2013-11-29 / In the Know

Fire department institutes new hiring process

By B. Michael Thurlow Special contributor

The fire department, like most other municipal departments, is constantly looking for grant opportunities to fund special projects or initiatives that aren’t possible through the normal budget process.

Many of these initiatives are coordinated through our active involvement with the regional Metro Fire Chief’s Coalition, a group comprised of the fire chiefs of the eight communities that surround the city of Portland.

We meet on a monthly basis to work on joint regional projects, policies, and initiatives so that we are all more efficient and cost effective in our day-to-day operations. We have been quite successful with regional grant requests due to the group’s diversity, demographics and the volume of emergency calls we collectively respond to.

Over the past year one of the grant projects we received more than $ 30,000 in funding for was to migrate our current physical ability testing process for full time candidates from an informal in-house program to the nationally recognized Candidates Physical Ability Test (CPAT).

The CPAT Wellness and Fitness Initiative is a national program that was developed in cooperation with the International Association of Firefighters, the largest firefighters union, and the International Association of Fire Chiefs.

The CPAT test is an entry-level evaluation of the physical abilities of a candidate to successfully perform the physically demanding functions of fire and EMS work. It is an excellent example of an effective labor/management program that has been vetted and survived legal challenges because it is fair, non-discriminatory and tied directly to specific job tasks.

The funding paid for a set of specialized equipment to administer the test, which consists of eight stations. That equipment includes a step machine that simulates climbing stairs, a tool carry station, a ceiling breach simulator, a forcible entry station, a confined space confidence course, a ladder station, a fire hose deployment station, and a rescue dummy drag to simulate the rescue of a full size and average weight victim.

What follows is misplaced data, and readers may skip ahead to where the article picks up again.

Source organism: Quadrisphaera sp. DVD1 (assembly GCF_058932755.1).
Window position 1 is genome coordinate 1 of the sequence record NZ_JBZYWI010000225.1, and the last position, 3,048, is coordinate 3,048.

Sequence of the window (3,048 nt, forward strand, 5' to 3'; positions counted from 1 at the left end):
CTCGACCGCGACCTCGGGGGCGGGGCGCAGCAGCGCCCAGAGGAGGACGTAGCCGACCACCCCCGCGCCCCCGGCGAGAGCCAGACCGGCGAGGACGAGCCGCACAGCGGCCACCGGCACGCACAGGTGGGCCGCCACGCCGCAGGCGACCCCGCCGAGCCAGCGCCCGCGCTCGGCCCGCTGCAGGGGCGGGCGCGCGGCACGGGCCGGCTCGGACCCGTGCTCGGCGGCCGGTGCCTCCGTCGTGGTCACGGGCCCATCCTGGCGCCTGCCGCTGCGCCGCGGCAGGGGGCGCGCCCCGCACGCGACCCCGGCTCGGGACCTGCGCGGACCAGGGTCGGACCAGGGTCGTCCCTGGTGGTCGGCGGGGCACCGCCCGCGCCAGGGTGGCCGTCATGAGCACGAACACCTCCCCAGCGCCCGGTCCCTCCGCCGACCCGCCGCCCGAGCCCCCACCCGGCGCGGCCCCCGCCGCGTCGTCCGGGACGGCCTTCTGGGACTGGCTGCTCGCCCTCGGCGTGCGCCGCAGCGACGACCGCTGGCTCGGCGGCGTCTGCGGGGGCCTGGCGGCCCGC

In addition to that hardware the funding included sending some of our personnel to a specialized training session in the midwest, where they got their A.C.E Peer Fitness Trainer certification. This will allow them to work with all our employees on fitness and wellness throughout the year.

We are in the process of finishing up our current hiring process and as part of that we had 36 of our candidates take the CPAT test on this new equipment. Twenty-seven of them passed, yielding a 75 percent success rate, which is well above the national average for this challenging program.

I would like to recognize Capt. Nate Bennett and firefighter Brian Phipps, our two certified peer fitness coaches, for leading our department’s efforts on this new initiative. They were assisted by several of our other full time EMS personnel in conducting the tests.

Had we not worked with our mutual aid neighbors on this regional grant application, we would never have been able to fund this equipment or training.

Through the grant we now we have the ability to share both the equipment and expertise of the fitness trainers among all the member communities of the Metro Chief’s Coalition so we can all use this nationally vetted and sanctioned process as we hire new employees.

If you have any questions about this article or any fire department issue feel free to contact me at mthurl@ ci.scarborough.me.us or 730-4201. B. Michael Thurlow is fire chief for Scarborough.

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